US Press: pick of the papers

The ten must-read opinion pieces from today's US papers.

1. Yes, let's put health care on the table (Star Tribune)

Putting states in charge is a great start, writes Amy Lange. Just remember it's not all broken.

2. 5 rules for faith and politics 2012 (USA Today)

David Saperstein and Oliver Thomas propose guidelines for protecting religion and democracy.

3. No Holiday (New York Times)

This NYT editorial argues a tax holiday would be a windfall for major corporations at the expense of everyone else, and it would raise the deficit.

4. Obama's Re-Election Model Is FDR (Wall Street Journal)

President Obama is cozying up to the "Occupy Wall Street" movement, intending to make resentment of big business a central theme of his re-election campaign. Paul Moreno writes that similarly, with the economy sinking in 1937, Roosevelt accused business of sabotage.

5. Can we build great things again? (New York Daily News)

Eighty years ago today, with great fanfare, the George Washington Bridge was opened. As Americans celebrate the anniversary of that great span connecting Manhattan and New Jersey, we must swallow a sad truth: If today we wished to build an American-made steel bridge as grand, we simply couldn't, writes Joan Marans Dim.

6. A true believer on defense (Boston Globe)

Will a hawkish stance quell GOP doubts about Romney's candidacy? asks James Carroll.

7. City Hall's embrace of Occupy L.A. (Los Angeles Times)

It's hard to rebel against those who are mostly intent on embracing you, says Jim Newton.

8. The budget shirkers (Washington Post)

Clinton and Bush owe us an apology, writes Robert J. Samuelson.

9. Stop spamming Cuba (Los Angeles Times)

An American company last month began sending thousands of unsolicited text messages a week to cellphones in Cuba under an $84,000 annual government contract. This editorial says: "That's dumb."

10. Why Washington needs a laugh (Politico)

Cappy McGarr and Jeff Nussbaum ask: Why is it that Washington evokes all sorts of laughter, but does so little laughing itself?

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Donald Trump's threats give North Korea every reason it needs to keep nuclear weapons

The US president's warning that he may “totally destroy” the country is a gift to Kim Jong-un's regime. 

Even by Donald Trump's undiplomatic standards, his speech at the UN general assembly was remarkably reckless. To gasps from his audience, Trump vowed to "totally destroy" North Korea if it persisted with its threats and branded Kim Jong-un "rocket man". In an apparent resurrection of George W Bush's "axis of evil", the US president also declared: “If the righteous many do not confront the wicked few, then evil will triumph". 

For North Korea, Trump's words merely provide further justification for its nuclear weapons programme. Though the regime is typically depicted as crazed (and in some respects it is), its nuclear project rests on rational foundations. For Kim, the lesson from the fall of Saddam Hussein and Muammar Gaddafi was that tyrants pay a price for relinquishing their arms. The persistent threats from the US strengthen the regime's domestic position and reinforce a siege mentality. Though North Korea must be deterred from a pre-emptive strike, it must also be offered incentives to pursue a different path.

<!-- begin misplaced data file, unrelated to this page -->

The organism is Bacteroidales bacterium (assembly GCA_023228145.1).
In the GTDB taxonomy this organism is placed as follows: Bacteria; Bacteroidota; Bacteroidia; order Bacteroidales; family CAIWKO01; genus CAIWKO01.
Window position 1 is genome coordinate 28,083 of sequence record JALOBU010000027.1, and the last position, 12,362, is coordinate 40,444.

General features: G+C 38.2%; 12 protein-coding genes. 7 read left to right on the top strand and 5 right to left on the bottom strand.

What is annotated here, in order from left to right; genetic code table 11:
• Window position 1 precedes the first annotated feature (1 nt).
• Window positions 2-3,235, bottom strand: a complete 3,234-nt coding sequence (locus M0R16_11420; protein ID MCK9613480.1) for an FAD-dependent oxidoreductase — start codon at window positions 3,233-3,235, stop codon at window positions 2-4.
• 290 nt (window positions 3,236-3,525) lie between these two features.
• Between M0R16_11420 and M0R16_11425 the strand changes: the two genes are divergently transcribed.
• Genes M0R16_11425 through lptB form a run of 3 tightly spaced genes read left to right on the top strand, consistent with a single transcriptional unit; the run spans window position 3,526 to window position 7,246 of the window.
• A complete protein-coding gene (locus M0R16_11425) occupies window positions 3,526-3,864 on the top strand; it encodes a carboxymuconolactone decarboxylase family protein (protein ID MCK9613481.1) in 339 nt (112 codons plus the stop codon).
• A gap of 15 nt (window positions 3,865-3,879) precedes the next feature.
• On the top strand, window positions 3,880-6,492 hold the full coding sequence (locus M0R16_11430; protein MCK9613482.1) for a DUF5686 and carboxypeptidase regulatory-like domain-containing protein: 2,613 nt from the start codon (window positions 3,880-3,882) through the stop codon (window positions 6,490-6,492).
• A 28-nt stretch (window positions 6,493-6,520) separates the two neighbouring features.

As Trump's Secretary of State Rex Tillerson remarked last month: "We do not seek a regime change, we do not seek a collapse of the regime, we do not seek an accelerated reunification of the peninsula, we do not seek an excuse to send our military north of the 38th Parallel. We are not your enemy... but you are presenting an unacceptable threat to us, and we have to respond. And we hope that at some point they will begin to understand that and we would like to sit and have a dialogue with them."

The present nadir reflects the failures of the past. In 1994, the Clinton administration persuaded North Korea to freeze its nuclear programme in return for economic and diplomatic concessions. A communique declared that neither state had "hostile intent" towards the other. But this progress was undone by the Bush administration, which branded North Korea a member of the "axis of evil" and refused to renew the communique.

The subsequent six-party talks (also including China, Russia South Korea and Japan) were similarly undermined by the US. As Korea expert Mike Chinoy records in the Washington Post in 2005, the Bush administration provocatively "designated Macau's Banco Delta Asia, where North Korea maintained dozens of accounts, as a 'suspected money-laundering concern.'" When a new agreement was reached in 2007, "Washington hard-liners demanded that Pyongyang accept inspections of its nuclear facilities so intrusive one American official described them a 'national proctologic exam'".

For North Korea, the benefits of nuclear weapons (a "treasured sword of justice" in Kim's words) continue to outweigh the costs. Even the toughened UN sanctions (which will ban one third of the country's $3bn exports) will not deter Pyongyang from this course. As Tillerson recognised, diplomacy may succeed where punishment has failed. But Trump's apocalyptic rhetoric will merely inflate North Korea's self-righteousness. 

George Eaton is political editor of the New Statesman.